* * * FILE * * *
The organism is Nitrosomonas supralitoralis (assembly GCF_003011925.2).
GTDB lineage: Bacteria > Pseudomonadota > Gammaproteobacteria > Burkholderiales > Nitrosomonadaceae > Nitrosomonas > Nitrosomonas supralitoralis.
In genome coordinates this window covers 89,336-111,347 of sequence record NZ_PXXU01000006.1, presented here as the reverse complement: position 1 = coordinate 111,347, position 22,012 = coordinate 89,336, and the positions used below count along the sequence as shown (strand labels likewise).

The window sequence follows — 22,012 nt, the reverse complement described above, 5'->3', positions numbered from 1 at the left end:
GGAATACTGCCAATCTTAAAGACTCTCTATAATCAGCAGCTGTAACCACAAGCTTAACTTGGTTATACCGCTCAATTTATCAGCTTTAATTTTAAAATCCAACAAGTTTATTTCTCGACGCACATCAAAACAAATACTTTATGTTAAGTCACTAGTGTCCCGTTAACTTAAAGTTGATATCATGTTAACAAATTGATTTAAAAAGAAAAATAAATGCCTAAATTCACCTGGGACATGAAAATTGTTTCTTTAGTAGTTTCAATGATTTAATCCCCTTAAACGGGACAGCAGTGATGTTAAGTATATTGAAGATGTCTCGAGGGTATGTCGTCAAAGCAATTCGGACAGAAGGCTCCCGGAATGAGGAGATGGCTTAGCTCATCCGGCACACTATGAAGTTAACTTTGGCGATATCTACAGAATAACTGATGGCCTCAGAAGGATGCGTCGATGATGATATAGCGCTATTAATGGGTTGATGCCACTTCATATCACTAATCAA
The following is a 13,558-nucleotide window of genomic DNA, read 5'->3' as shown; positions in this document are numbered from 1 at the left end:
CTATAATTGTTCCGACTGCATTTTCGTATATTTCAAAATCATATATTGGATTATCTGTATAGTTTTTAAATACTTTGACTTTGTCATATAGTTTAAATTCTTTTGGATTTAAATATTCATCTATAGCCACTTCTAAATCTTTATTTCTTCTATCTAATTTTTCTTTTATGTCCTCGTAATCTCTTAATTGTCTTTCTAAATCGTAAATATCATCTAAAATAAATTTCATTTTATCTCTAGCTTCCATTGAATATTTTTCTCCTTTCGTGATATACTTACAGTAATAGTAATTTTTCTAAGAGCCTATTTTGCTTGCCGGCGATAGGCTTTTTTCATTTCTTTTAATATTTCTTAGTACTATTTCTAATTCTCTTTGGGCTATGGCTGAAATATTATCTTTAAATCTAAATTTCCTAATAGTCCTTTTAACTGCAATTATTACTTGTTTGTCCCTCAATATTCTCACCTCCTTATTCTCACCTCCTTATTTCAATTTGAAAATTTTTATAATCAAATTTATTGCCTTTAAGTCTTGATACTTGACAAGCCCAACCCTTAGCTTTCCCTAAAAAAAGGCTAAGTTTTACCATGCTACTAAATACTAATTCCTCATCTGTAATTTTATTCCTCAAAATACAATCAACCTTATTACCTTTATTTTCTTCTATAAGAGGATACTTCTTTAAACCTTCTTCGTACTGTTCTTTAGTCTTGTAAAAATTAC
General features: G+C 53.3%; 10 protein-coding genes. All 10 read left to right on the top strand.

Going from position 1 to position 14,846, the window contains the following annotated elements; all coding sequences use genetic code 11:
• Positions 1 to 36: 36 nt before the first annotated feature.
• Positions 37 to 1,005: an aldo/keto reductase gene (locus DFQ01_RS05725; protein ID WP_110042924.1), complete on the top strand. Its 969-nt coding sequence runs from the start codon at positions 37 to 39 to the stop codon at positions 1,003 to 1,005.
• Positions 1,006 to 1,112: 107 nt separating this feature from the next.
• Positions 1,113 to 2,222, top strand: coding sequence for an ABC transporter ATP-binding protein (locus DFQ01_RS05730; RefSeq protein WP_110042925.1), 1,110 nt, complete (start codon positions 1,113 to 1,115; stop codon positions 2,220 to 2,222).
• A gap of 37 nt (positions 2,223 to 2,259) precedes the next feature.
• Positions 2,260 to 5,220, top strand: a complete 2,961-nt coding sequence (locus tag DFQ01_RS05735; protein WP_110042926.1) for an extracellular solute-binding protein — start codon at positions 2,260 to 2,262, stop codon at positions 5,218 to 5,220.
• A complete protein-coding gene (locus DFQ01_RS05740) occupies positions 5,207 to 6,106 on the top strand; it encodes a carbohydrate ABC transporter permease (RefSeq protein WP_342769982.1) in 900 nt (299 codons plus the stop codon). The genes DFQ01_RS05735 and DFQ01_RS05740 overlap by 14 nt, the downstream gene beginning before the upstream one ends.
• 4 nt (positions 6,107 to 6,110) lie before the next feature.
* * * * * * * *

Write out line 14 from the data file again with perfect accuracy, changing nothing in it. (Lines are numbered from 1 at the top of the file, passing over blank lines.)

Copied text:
• A gap of 37 nt (positions 2,223 to 2,259) precedes the next feature.